Different Styles

There many different styles of real ale, varying from malty, lightly-hopped milds to dark and bitter stouts and porters. With over 1,200 breweries producing over 6,000 ales on a regular basis, it can truly be said that British real ale is an incredibly diverse product. Whatever your taste preference you can be sure that there is a beer to suit almost everyone! To find out more about individual beer styles please click on the links below.

Mild

Mild Mild is one of the most traditional beer styles which is enjoying a revival in today's real ale market. Usually dark brown in colour, due to the use of well-roasted malts or barley it is...

Bitter

Bitter Bitters developed towards the end of the 19th century as brewers began to produce beers that could be served in pubs after only a few days storage in cellars. Bitters grew out of pale...

Golden Ales

Golden Ales This new style of pale, well-hopped and quenching beer developed in the 1980s as independent brewers attempted to win younger drinkers from heavily-promoted lager brands. The...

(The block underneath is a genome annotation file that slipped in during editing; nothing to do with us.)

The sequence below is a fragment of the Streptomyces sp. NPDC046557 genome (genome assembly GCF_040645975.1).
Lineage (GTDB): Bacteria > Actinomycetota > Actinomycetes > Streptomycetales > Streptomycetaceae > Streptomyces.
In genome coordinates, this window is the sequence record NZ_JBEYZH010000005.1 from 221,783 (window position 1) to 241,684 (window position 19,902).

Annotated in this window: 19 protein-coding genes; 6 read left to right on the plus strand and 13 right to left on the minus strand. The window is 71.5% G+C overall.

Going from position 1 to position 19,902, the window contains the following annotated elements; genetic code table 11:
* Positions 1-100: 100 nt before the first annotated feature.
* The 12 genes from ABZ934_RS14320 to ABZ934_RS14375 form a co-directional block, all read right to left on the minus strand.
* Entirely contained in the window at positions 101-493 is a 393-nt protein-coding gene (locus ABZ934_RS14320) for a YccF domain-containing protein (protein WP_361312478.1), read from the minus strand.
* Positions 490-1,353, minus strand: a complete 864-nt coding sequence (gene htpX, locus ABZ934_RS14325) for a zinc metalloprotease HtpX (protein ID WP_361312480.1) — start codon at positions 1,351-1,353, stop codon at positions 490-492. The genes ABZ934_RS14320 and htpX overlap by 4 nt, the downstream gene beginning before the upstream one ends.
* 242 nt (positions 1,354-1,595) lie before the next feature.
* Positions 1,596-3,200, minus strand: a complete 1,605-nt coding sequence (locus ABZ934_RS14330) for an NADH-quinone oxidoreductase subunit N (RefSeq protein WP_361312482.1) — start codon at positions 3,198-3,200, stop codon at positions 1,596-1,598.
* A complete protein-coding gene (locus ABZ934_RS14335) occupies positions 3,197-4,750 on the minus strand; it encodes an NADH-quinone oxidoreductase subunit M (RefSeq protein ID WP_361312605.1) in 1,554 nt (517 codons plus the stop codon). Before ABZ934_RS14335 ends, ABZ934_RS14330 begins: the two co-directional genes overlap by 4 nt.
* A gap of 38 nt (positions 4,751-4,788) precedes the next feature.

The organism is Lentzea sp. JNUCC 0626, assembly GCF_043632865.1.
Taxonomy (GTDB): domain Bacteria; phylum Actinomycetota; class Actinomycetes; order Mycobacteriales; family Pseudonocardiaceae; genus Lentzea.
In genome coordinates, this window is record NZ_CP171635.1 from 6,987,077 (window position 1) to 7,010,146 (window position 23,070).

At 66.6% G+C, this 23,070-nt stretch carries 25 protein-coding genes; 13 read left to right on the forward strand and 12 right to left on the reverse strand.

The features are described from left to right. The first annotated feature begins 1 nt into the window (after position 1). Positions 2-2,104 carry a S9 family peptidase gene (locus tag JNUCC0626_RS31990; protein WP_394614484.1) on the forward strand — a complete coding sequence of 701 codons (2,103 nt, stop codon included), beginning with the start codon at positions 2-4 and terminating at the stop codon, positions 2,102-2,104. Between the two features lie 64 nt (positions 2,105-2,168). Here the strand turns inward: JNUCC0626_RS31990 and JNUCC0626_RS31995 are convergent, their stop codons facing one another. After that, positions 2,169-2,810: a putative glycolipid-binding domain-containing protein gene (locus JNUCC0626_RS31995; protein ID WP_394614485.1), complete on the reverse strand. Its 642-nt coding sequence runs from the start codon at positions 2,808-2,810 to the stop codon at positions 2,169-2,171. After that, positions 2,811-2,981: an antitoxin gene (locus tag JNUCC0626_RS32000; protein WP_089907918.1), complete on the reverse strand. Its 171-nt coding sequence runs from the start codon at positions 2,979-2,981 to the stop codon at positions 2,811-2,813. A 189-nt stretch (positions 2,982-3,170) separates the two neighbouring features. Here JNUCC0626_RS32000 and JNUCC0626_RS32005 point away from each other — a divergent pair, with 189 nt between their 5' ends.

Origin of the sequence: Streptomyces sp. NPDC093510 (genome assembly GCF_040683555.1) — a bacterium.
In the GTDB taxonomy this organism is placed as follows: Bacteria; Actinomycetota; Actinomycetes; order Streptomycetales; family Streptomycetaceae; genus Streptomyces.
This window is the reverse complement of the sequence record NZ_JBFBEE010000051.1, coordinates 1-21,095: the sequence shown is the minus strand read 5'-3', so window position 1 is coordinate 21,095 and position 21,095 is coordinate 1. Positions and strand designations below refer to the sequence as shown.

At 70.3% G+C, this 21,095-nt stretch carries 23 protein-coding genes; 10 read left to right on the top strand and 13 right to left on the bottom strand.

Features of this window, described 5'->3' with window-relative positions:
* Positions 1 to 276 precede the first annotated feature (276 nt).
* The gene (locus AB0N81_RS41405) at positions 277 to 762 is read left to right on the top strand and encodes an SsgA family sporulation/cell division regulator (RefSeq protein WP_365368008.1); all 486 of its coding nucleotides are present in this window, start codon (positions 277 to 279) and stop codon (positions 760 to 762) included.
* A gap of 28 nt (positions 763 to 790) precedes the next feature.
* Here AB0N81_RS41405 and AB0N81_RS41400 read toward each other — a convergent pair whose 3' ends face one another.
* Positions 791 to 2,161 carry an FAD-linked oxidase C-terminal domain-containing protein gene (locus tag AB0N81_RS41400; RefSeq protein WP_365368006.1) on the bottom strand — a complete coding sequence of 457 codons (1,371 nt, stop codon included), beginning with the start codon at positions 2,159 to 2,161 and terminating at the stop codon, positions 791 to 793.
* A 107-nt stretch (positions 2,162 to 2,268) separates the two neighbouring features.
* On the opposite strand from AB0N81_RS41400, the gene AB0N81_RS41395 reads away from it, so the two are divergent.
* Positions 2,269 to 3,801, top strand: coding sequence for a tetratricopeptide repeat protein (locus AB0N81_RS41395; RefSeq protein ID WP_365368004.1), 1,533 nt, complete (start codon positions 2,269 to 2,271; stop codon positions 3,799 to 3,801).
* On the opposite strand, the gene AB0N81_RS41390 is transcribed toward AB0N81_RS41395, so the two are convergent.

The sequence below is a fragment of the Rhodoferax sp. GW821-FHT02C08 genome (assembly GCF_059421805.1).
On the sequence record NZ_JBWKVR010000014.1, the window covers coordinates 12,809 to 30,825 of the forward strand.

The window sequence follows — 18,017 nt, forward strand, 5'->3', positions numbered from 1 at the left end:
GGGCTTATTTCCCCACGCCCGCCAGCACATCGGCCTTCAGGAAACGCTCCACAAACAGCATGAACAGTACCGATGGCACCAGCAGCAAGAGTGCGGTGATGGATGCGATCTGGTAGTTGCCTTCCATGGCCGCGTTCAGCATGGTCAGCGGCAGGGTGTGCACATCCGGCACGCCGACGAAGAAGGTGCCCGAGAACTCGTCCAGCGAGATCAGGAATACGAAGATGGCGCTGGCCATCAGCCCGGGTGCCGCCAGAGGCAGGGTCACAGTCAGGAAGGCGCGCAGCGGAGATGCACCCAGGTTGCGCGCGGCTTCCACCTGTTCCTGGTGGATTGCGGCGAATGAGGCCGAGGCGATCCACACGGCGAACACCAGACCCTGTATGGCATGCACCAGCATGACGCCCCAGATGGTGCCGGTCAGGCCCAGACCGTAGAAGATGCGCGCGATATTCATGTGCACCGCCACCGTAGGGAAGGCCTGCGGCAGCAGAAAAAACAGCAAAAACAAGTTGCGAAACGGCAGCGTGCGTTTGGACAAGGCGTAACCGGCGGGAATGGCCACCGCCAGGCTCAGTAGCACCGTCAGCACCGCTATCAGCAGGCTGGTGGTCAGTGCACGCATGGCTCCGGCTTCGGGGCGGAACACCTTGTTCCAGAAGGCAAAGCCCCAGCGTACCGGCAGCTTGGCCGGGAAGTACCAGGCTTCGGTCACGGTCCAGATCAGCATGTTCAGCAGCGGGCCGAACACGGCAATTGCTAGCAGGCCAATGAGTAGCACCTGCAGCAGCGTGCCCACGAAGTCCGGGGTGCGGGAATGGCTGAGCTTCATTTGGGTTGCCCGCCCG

Pale Ale or IPA

Pale Ale or IPA India Pale Ale changed the face of brewing early in the 19th century. The new technologies of the Industrial Revolution enabled brewers to use pale malts to fashion beers that...

Porter & Stout

Porter & Stout Porter was a London style that turned the brewing industry upside down early in the 18th century. It was a dark brown beer - 19th-century versions became jet black - that...

Barley Wine

Barley WIne Barley Wine is a style that dates from the 18th and 19th centuries when England was often at war with France and it was the duty of patriots, usually from the upper classes, to...

Old Ale

Old Ale Old Ale recalls the type of beer brewed before the Industrial Revolution, stored for months or even years in unlined wooden vessels known as tuns. The beer would pick up some lactic...

Scottish Beers

Scottish Beers Historically, Scottish beers tend to be darker, sweeter and less heavily hopped than English and Welsh ales: a cold climate demands warming beers. But many of the new craft...

Light Bitters

Light Bitters We define light bitters as any bitter with an ABV of 3.4% or lower or an original gravity (OG) of 1034 or lower. By light bitters, we generally mean low gravity or low strength,...